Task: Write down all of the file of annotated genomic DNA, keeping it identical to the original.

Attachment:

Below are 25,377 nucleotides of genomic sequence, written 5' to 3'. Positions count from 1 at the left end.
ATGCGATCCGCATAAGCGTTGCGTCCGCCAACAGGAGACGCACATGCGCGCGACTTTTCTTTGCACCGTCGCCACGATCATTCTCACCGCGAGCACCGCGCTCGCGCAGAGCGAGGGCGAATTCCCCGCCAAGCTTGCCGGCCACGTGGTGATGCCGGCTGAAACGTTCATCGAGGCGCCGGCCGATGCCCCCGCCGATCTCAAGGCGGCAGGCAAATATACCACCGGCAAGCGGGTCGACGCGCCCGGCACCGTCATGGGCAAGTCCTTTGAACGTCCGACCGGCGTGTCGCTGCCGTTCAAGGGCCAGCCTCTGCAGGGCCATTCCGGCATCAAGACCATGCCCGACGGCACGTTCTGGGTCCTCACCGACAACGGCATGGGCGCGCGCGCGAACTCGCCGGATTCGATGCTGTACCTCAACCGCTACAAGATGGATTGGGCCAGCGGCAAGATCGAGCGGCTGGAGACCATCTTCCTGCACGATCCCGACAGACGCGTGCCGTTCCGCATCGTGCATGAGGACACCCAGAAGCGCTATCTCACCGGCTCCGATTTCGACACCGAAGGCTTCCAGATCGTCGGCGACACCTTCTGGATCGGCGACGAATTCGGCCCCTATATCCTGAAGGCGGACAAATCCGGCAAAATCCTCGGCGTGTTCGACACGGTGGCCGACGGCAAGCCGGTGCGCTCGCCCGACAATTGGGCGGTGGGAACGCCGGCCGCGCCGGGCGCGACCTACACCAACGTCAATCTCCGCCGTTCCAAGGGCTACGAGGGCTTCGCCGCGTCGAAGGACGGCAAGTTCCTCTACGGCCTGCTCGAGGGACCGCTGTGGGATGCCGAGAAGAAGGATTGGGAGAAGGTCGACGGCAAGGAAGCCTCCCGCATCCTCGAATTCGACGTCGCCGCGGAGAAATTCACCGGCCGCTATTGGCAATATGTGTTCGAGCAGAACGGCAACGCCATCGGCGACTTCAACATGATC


Below are 25,377 nucleotides of genomic sequence, written 5' to 3'. Positions count from 1 at the left end.
ATGCGATCCGCATAAGCGTTGCGTCCGCCAACAGGAGACGCACATGCGCGCGACTTTTCTTTGCACCGTCGCCACGATCATTCTCACCGCGAGCACCGCGCTCGCGCAGAGCGAGGGCGAATTCCCCGCCAAGCTTGCCGGCCACGTGGTGATGCCGGCTGAAACGTTCATCGAGGCGCCGGCCGATGCCCCCGCCGATCTCAAGGCGGCAGGCAAATATACCACCGGCAAGCGGGTCGACGCGCCCGGCACCGTCATGGGCAAGTCCTTTGAACGTCCGACCGGCGTGTCGCTGCCGTTCAAGGGCCAGCCTCTGCAGGGCCATTCCGGCATCAAGACCATGCCCGACGGCACGTTCTGGGTCCTCACCGACAACGGCATGGGCGCGCGCGCGAACTCGCCGGATTCGATGCTGTACCTCAACCGCTACAAGATGGATTGGGCCAGCGGCAAGATCGAGCGGCTGGAGACCATCTTCCTGCACGATCCCGACAGACGCGTGCCGTTCCGCATCGTGCATGAGGACACCCAGAAGCGCTATCTCACCGGCTCCGATTTCGACACCGAAGGCTTCCAGATCGTCGGCGACACCTTCTGGATCGGCGACGAATTCGGCCCCTATATCCTGAAGGCGGACAAATCCGGCAAAATCCTCGGCGTGTTCGACACGGTGGCCGACGGCAAGCCGGTGCGCTCGCCCGACAATTGGGCGGTGGGAACGCCGGCCGCGCCGGGCGCGACCTACACCAACGTCAATCTCCGCCGTTCCAAGGGCTACGAGGGCTTCGCCGCGTCGAAGGACGGCAAGTTCCTCTACGGCCTGCTCGAGGGACCGCTGTGGGATGCCGAGAAGAAGGATTGGGAGAAGGTCGACGGCAAGGAAGCCTCCCGCATCCTCGAATTCGACGTCGCCGCGGAGAAATTCACCGGCCGCTATTGGCAATATGTGTTCGAGCAGAACGGCAACGCCATCGGCGACTTCAACATGATC